A Swedish court has sentenced Uzbek national Rakhmat Akilov to life in prison for a truck attack that killed five people in Stockholm last year.
Akilov "has among a series of crimes been found guilty of terrorist offense by murder in five cases. The penalty has been set to life imprisonment," the Stockholm district court said on June 7.
Life sentences in Sweden are usually commuted to a fixed term, often about 16 to 18 years. The court ordered Akilov to be expelled from the country after he serves his sentence and be banned from ever returning.
Akilov has acknowledged he drove a hijacked truck down a busy pedestrian street in the center of the Swedish capital on April 7, 2017, killing three Swedes including an 11-year-old girl, a British man, and a Belgian woman. Ten other people were injured.
More than 100 people testified during the almost-three-month trial in a high-security chamber, including survivors and relatives.
Rejected asylum seeker Akilov, 40, is the sole suspect and admitted at the start of the trial in February that he drove the truck, saying that his aim was to force Sweden to end its fight against the extremist group Islamic State (IS).
The prosecution called for Akilov to be found guilty of terrorism, seeking a life sentence to be followed by his expulsion from the Scandinavian country.
Akilov’s defense attorney, Johan Eriksson, called for a time-limited prison sentence, noting that his client cooperated with investigators after his arrest. After sentencing, Eriksson said his client was "disappointed" by the decision but had not yet decided whether to appeal.
The prosecution called for Akilov to be found guilty of terrorism, seeking a life sentence to be followed by his expulsion from the Scandinavian country, where inmates serving life sentences stay behind bars for an average of 16 years.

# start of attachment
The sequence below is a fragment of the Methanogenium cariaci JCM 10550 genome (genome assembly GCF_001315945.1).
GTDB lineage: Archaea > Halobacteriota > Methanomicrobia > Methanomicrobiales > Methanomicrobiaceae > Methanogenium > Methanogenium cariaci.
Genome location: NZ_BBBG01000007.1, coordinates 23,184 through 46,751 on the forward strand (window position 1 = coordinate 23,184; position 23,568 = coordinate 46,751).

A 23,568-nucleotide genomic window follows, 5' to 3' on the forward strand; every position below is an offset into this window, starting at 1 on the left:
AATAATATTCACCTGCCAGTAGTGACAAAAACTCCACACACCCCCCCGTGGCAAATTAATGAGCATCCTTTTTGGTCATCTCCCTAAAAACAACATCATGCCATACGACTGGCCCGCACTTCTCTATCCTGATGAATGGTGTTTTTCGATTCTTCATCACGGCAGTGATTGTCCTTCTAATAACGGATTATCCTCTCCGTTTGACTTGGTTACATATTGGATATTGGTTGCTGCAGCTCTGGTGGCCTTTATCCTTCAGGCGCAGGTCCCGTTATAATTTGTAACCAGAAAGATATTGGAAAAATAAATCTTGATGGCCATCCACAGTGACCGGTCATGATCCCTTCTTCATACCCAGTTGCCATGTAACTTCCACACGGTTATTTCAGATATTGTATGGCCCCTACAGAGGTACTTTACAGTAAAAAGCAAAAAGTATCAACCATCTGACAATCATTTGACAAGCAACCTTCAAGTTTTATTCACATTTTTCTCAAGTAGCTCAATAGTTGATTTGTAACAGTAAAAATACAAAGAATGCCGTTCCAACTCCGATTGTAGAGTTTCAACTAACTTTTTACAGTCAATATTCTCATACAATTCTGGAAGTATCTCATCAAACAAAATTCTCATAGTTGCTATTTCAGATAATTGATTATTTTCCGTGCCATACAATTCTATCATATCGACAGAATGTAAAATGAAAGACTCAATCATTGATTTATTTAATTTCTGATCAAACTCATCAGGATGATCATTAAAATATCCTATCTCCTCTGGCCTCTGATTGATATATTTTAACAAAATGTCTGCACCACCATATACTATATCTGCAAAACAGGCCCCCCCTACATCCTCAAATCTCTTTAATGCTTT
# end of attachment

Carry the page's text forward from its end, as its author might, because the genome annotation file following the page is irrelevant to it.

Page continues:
Akilov's defense attorney called for a time-limited prison sentence, noting that his client cooperated with investigators after his arrest.
Akilov, a construction worker and an ethnic Tajik from Uzbekistan whose asylum application was turned down by Sweden in 2016, had sworn allegiance to IS on the eve of his assault, but no organization claimed responsibility for the attack.
However, a joint investigation by RFE/RL's Uzbek and Tajik services and Swedish news agency TT found that Akilovwas in direct contact with alleged IS militants from Tajikistan before, during, and after the Stockholm attack.
Akilov had left a wife and four children behind in Uzbekistan in order to earn money to send home, according to reports.
Sweden, which is not a NATO member, has some 70 military personnel based mainly in northern Iraq to provide training as part of the U.S.-led coalition against IS.
Stockholm was one of several cities in Europe, including Barcelona, London, Berlin, and Nice, where vehicles have been used to target crowds of civilians in recent years.